Saturday, August 02, 2008

Institutionalizing Politics: Neutrality and Choice in the Construction of Public and Private International Legal Regimes.

The current debate over the relationship of “politics” and international law hearkens back to the more fundamental question posed by Marxian theory and investigated by critical legal theory about the extent to which legal systems organized around particular political interests can come to transcend their limitations for the benefit of the wider polis. The question haunts both public law and its institutions and private law and its actors. Increasingly, private international law and new global actors intrude on legal questions formerly the exclusive domain of sovereign jurisdictions. These new private actors and their normative apparatuses have their own “politics,” as does the dynamically syncretic process through which sovereign and other polities converge and diverge. Applying a broad definition of the “political,” it is worth examining the way in which rule of law systems grapple with the emerging international public and private global order.

I have begun examining ALBA (Alternativa Bolivariana para los Pueblos de Nuestra América) and the Politics of Public/Private Regimes of International Trade. Until 2005 there was no real viable alternative to the sort of trade regimes that had become the stable of the global system of economic regulation since the 1990s. These regimes emphasized certain values reflected in the legal regimes built around them: private market support, state neutrality, and free movement at the instance of private parties under a regime in which contract, and contract law provided the superior method of interaction. ALBA, a state-to-state trade group created by Cuba, Venezuela and Bolivia attempts an alternative legal and political approach to the structuring of regional trade regimes: public intervention in markets for the common good, markets grounded in state to state interventions, privileging of politics and political sovereignty, and a disciplining of economic concerns by anti-subordination programs at the political, social, cultural and economic spheres. The rise of ALBA permits an examination of the ways in which choice of normative substructure (public/private; state/market) can affect the neutrality of legal regimes used to advance even the same set of objectives. Interrogating neutrality in law as a second order variable permits a look at the extent to which the Marxists are right--law is politics, even in strictly market oriented international econo-legal regimes--and wrong--politics is not individual, but institutional and collective.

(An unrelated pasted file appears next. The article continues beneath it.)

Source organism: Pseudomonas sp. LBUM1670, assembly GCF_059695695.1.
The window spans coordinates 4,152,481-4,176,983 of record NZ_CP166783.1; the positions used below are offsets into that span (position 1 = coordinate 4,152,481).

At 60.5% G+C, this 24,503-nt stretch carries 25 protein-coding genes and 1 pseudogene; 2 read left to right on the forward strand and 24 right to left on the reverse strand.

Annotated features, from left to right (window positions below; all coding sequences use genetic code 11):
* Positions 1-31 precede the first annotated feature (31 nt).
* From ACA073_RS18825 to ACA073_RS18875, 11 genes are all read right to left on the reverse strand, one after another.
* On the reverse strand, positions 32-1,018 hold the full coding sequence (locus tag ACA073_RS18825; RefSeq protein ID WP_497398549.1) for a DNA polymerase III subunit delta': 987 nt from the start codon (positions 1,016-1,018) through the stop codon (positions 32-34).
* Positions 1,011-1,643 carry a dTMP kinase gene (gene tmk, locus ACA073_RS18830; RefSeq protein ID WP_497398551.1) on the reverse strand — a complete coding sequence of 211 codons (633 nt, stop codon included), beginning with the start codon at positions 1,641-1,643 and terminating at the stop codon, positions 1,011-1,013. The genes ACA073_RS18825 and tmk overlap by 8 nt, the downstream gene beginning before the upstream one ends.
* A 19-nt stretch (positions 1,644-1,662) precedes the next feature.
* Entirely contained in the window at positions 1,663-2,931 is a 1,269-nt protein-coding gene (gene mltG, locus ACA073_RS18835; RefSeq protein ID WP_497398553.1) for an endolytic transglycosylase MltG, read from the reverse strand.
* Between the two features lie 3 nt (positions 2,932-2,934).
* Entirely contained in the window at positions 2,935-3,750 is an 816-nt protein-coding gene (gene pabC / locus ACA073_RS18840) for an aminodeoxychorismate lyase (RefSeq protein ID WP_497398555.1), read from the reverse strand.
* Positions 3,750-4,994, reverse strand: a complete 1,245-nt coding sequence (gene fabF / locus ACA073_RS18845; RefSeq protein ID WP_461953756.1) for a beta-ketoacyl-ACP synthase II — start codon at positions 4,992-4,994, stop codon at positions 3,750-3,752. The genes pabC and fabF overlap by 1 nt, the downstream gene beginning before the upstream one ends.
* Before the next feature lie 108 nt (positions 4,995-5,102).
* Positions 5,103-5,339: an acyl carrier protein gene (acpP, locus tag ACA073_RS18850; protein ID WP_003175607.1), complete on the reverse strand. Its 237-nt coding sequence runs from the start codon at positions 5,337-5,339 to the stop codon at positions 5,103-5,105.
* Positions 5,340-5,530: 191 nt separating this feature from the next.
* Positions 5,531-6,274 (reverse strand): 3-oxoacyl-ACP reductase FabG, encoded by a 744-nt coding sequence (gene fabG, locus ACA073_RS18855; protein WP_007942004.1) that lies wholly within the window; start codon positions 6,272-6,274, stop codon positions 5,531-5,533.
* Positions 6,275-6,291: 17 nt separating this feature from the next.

My colleague Jose Gabilondo (FIU/USA) has examined leverage Cycles, financial conglomerates, and the politics of liquidit. During the past ten years, a new debt market structure has emerged in response to low interest rates, a secondary debt market which has increased the credit supply, and the growth of new equity capital intermediaries – e.g., hedge and private equity funds, sovereign wealth funds – which mobilize large amounts of debt capital. As a result, a substantial leverage cycle is underway involving the recapitalization of corporate capital structure. At the same, market practices of formerly separate financial sectors – banking, securities, and insurance – have converged in important ways, including through products, such as credit derivatives, which have increased the number of firms which are, effectively, financial conglomerates, whether labeled as such or not. This paper presents a new paradigm for understanding the liquidity implications of the leverage cycle against the background of the new credit market.

Welber Barral, the Brazilian Foreign Trade Secretary has looked at legal certainty MERCOSUR and WTO. International trade regimes at the regional and international level seek a certain measure of certainty and predictability. Each has sought predictability and certainly through the institution of distinct techniques. MERCOSUR retains a focus on political, state-to-state mechanisms, while WTO is moving gradually to a more juridical model. This paper will examine the structure of juridico-politics inherent in these distinct trade regimes by focusing on Brazil's experiences. Concentrating on Brazil’s significant status within the WTO's Dispute Settlement System, although Brazil makes up only 1 percent of world GDP, it accounts for 14 percent of all WTO trade disputes, the political contours of these disputes is interrogated, in terms of their value as political discourse as a function of detriments of politically motivated overzealousness, and its costs in terms of time, alternatives and uncertainty.

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